Field Notes: Navajo Sandstone

Much of the beauty and spectacle of the rock formations of the American Southwest is a product of the ubiquitous Navajo Sandstone. In a layer ranging from a thousand to more than two thousand feet thick, and displaying a whole palette of colors, it’s the secret sauce for places like Zion National Park, the Vermillion Cliffs and a host of other geologic wonders.

Navajo Sandstone cliffs, Zion National Park, Utah

The Navajo Sandstone is believed to have been laid down in the Jurassic period, about 200 million years ago. At that time, the western shores of North America were near the western Utah border. It may have looked much like the Namib Desert today, an ocean shoreline backed by many, many miles of vast, arid sand dunes. Episodically, storms would blow in, much like the storm surge of a hurricane today, truncating the tops of the dunes and layering on new windblown sand.

Eventually, new terranes accreted to the western coast, and the sand dunes were buried under new layers of outwash debris, inundated by island seas, and buried by still more deposits. Water percolated down through those layers into the buried sand dunes, cementing the grains of sand together. In some areas, the water dissolved the traces of iron in the sand; in other areas, the water deposited and enriched the iron, and oxidized it. Oxidized iron, of course, is mostly red, the signature color of the formation.

Beginning perhaps 15 million years ago, that vast bed of layers of lithified sand and mud began to uplift, creating what is now the Colorado Plateau. All the while, erosion continued, cutting down through the layers, creating the spectacular scenery and geology on display today.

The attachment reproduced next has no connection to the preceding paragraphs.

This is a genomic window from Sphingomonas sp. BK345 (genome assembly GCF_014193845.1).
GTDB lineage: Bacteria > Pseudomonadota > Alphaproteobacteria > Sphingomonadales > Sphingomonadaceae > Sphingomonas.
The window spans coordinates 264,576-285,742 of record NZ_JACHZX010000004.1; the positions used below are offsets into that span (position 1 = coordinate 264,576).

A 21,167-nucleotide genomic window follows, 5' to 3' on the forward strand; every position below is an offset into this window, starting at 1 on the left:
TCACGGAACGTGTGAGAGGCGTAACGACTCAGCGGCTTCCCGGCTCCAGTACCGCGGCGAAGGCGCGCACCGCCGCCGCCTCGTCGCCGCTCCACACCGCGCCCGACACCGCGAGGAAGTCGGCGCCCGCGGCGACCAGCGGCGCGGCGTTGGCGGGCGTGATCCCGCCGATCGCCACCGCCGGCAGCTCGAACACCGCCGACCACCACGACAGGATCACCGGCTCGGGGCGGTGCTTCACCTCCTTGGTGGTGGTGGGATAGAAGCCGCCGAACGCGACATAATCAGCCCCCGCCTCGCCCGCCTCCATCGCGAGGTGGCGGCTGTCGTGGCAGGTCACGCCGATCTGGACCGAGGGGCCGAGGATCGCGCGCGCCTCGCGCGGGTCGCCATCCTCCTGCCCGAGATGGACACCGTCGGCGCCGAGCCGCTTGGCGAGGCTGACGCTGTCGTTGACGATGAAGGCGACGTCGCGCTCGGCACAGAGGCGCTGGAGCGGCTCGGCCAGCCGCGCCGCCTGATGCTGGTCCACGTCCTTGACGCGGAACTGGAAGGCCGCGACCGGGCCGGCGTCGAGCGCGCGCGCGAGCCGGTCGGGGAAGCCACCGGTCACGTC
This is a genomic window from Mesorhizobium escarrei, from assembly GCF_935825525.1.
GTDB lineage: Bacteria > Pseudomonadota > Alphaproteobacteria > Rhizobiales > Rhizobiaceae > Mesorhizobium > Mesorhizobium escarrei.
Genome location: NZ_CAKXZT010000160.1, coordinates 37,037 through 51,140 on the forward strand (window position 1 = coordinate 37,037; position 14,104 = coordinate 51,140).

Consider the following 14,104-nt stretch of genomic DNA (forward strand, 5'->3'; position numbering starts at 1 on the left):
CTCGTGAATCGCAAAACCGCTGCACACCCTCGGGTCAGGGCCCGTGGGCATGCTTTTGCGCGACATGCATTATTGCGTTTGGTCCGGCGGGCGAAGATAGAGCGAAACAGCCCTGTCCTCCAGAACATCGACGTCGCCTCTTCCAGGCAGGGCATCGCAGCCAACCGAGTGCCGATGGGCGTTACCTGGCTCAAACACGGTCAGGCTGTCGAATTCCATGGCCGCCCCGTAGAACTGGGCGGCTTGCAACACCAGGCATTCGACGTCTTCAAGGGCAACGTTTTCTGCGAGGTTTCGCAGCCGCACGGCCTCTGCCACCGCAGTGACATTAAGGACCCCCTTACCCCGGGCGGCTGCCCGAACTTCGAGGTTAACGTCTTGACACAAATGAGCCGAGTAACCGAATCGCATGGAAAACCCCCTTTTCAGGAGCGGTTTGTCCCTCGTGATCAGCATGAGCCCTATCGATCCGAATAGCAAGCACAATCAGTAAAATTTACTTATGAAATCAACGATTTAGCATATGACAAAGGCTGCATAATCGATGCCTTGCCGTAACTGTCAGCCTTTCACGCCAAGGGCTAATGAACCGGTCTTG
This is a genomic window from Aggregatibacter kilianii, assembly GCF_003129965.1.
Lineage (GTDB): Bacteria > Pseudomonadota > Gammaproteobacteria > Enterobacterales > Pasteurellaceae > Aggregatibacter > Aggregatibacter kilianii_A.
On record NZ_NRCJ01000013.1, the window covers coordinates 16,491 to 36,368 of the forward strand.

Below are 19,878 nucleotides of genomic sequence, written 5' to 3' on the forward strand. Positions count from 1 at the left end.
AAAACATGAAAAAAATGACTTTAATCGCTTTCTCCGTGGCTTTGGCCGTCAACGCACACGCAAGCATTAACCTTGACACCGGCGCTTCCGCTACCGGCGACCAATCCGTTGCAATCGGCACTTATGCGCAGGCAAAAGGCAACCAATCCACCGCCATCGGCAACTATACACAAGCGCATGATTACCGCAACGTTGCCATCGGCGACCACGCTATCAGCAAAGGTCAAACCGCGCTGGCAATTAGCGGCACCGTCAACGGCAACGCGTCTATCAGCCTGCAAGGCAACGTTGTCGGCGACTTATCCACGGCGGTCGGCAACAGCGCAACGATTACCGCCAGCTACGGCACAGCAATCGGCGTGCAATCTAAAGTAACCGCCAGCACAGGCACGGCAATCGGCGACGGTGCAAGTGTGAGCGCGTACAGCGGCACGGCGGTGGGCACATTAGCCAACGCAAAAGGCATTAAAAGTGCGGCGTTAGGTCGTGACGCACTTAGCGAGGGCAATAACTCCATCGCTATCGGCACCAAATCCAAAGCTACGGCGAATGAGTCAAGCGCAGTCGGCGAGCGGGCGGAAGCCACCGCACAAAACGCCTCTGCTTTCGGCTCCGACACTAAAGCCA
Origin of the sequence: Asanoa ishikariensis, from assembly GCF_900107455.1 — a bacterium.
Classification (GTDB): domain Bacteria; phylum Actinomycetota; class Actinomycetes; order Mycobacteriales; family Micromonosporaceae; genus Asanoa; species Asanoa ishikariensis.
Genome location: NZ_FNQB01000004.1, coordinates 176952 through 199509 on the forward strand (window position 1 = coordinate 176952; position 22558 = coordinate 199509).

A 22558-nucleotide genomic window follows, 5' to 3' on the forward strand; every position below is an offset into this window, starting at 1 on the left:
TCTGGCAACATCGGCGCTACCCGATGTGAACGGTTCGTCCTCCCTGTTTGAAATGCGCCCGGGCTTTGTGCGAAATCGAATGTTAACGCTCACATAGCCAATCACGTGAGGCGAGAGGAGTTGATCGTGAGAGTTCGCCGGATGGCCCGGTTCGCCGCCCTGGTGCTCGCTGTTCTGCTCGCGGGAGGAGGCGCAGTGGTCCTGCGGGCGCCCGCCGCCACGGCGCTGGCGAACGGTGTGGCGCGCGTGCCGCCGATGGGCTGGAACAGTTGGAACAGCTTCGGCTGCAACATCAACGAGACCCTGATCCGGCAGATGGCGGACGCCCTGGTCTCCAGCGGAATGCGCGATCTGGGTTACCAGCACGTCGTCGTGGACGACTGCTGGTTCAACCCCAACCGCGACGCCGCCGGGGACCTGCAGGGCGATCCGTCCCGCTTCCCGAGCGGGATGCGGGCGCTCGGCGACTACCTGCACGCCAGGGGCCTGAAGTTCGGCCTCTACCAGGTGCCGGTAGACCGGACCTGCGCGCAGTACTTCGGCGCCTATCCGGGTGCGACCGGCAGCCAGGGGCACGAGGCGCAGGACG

It’s all sand, but it’s not simple; Navajo Sandstone complex, Zion National Park, Utah

When the sandstone was still dunes, wind directions changed, dunes collapsed, and seasonal streams disturbed the sands. Some dune fronts slumped, creating mini-landslides and jumbles. The result can be very messy, with the layers of sand at different angles, different orientations, lensed with finer sands; geology, as WC may have noted earlier, is messy.

It’s called “cross-bedding,” and it’s sandstone that preserves all those variations in the originating sand dunes. At it’s simplest, it can be quite elegant.

Classic cross-bedding in Kayenta Sandstone, the layer immediately under Navajo Sandstone, Grand Staircase-Escalante Nat’l Monument, Utah

The angle of the sandstone as it is exposed by erosion impacts the rate of erosion. Stacked in horizontal layers, it is more durable. With the layers tilted up or down, erosion rates are more rapid. The result is differential erosion, which is what gives us those beautiful, fluted shapes.

The Narrows, Zion Nat’l Park, Utah

Trillions of tiny grains of windblown sand, fused by water and dissolved minerals, a couple of million years of erosion and, voila! Spectacular geology.

Wire Pass Canyon, Grand Staircase-Escalante Nat’l Monument, Utah

The geology professors at the University of Oregon tried to persuade WC and his classmates that volcanology was exciting, that sandstone was boring, sedimentary rock. Obviously, they were jealous.

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